Woo-suk Hwang is a good example of universal news. Both his promising advances in therapeutic cloning and the further disclosure of the big lie made headlines around the world. The same media that, in May 2005, catapulted this South Korean scientist to the top charts of research had him listed down, a few months later, as one of the greatest scientific swindlers. According to the press, the case was a hard blow for biomedical publications, which should have to reconsider their editorial methods. However, no mass communication media exerted any form of (known) self-criticism on their role throughout this case.
This was a two-act story. Act one, where the media unanimously praised the virtues of such a promising research and exalted its author. Act two, where reality imposed itself and the hero suddenly became a villain. The internationally renowned journal Science saw its credibility at stake and became partly responsible, thanks to its powerful press office, for the worldwide diffusion of this fraud. However, equally responsible were the mass media which, with simultaneous, homogeneous and omnipresent publications, ultimately emphasized the event.
Hwang’s investigations, his expectations and disappointments, clearly illustrate the virtues and deficiencies of science journalism. Serious reflection arises on the path undertaken by scientific journals, increasingly concerned about their presence in the mass media, or on the task of the journalist who has a duty to inform or train the public on complex matters such as therapeutic cloning. These are two examples of subjects raised in this third debate on science journalism, organized by the Esteve Foundation.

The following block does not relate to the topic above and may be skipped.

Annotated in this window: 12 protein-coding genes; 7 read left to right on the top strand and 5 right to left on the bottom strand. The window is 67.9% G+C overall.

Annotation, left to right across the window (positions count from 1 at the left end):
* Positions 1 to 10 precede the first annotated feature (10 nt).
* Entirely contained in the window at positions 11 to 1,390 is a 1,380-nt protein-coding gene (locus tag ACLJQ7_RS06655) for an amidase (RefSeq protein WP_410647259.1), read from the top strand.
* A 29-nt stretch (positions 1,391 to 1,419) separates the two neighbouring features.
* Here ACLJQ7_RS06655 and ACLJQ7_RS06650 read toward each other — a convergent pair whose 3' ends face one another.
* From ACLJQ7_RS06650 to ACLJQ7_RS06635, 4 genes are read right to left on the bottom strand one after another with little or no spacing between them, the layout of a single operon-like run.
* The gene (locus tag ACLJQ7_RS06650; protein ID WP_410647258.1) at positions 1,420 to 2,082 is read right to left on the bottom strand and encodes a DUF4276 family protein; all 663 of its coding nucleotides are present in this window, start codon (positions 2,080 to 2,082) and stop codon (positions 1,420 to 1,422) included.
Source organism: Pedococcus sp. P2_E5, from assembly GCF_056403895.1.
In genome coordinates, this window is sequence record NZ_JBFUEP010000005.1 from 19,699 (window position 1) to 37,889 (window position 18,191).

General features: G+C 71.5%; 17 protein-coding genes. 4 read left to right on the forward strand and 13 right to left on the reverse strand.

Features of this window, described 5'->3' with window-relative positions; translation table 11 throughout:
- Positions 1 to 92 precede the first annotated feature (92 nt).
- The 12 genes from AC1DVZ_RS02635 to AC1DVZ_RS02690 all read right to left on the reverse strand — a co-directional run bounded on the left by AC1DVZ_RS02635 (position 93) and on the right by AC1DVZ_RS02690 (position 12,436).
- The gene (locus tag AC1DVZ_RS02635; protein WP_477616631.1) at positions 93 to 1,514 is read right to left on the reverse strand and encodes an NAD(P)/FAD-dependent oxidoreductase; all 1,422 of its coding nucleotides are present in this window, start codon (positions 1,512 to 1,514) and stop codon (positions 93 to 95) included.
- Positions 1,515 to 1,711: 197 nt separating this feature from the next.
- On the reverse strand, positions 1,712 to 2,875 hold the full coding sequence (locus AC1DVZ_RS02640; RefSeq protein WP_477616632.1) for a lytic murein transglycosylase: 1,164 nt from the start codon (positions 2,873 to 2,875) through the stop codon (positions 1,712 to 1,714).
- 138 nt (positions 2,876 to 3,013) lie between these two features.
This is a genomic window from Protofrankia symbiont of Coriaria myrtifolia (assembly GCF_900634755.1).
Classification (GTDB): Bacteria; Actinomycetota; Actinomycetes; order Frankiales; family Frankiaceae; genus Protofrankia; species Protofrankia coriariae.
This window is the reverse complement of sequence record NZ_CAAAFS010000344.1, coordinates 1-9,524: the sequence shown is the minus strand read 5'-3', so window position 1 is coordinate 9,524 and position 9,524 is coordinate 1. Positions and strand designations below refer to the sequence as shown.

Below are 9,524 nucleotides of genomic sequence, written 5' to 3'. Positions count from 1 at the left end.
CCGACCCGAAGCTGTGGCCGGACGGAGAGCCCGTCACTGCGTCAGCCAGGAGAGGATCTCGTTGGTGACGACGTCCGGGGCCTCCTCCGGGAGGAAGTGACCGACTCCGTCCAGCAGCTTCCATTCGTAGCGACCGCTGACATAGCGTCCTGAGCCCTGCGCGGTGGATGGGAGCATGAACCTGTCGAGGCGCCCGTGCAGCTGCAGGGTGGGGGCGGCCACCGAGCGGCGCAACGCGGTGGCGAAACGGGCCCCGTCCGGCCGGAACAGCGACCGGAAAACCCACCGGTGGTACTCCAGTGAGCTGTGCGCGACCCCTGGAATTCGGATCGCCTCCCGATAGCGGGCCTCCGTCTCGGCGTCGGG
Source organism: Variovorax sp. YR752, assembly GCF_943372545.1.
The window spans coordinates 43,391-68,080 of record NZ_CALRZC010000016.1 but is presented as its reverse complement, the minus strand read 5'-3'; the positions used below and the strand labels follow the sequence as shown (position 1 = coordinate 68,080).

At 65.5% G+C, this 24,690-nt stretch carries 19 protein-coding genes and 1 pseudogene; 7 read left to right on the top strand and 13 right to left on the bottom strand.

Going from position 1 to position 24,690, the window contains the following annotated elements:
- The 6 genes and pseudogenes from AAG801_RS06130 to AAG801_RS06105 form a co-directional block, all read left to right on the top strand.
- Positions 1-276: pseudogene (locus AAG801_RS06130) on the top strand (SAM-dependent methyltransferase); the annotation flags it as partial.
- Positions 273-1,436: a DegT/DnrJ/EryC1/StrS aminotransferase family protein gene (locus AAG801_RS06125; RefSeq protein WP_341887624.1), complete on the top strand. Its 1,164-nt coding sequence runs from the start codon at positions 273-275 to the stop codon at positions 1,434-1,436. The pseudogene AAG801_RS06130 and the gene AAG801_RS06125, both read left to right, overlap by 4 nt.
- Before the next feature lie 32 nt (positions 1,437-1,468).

Two precedents –human genome sequencing and SARS– confirm the usefulness of these meetings, where four scientists and four journalists sit at the same table and discuss openly how the media divulge science. With that purpose in mind, very different articles published in four foreign newspapers serve as a starting point for discussion. This time, the newspapers Chosun Ilbo (South Korea), Libération (France), Clarín(Argentina) and USA Today (United States) were selected.
The debate was held on 10 November 2006 at the Gallery Hotel of Barcelona. On the scientist side: Jaume Baguñà (Department of Genetics. Faculty of Biology. University of Barcelona), Acaimo González(Andalousian Center of Developmental Biology. CSIC –Pablo de Olavide University. Seville), Francisco Murillo (Department of Genetics. Faculty of Biology. University of Murcia), and Francesca Vidal (Cell Biology Unit. Faculty of Sciences. Autonomous University of Barcelona).
On the science communication side: Hugo Cerdà (customary collaborator of the Health and Future supplements of El País), Enrique Coperías (Muy Interesante), Joaquim Elcacho (Avui), and Luis Pablo Francescutti(Department of Communication Sciences. Rey Juan Carlos University. Madrid).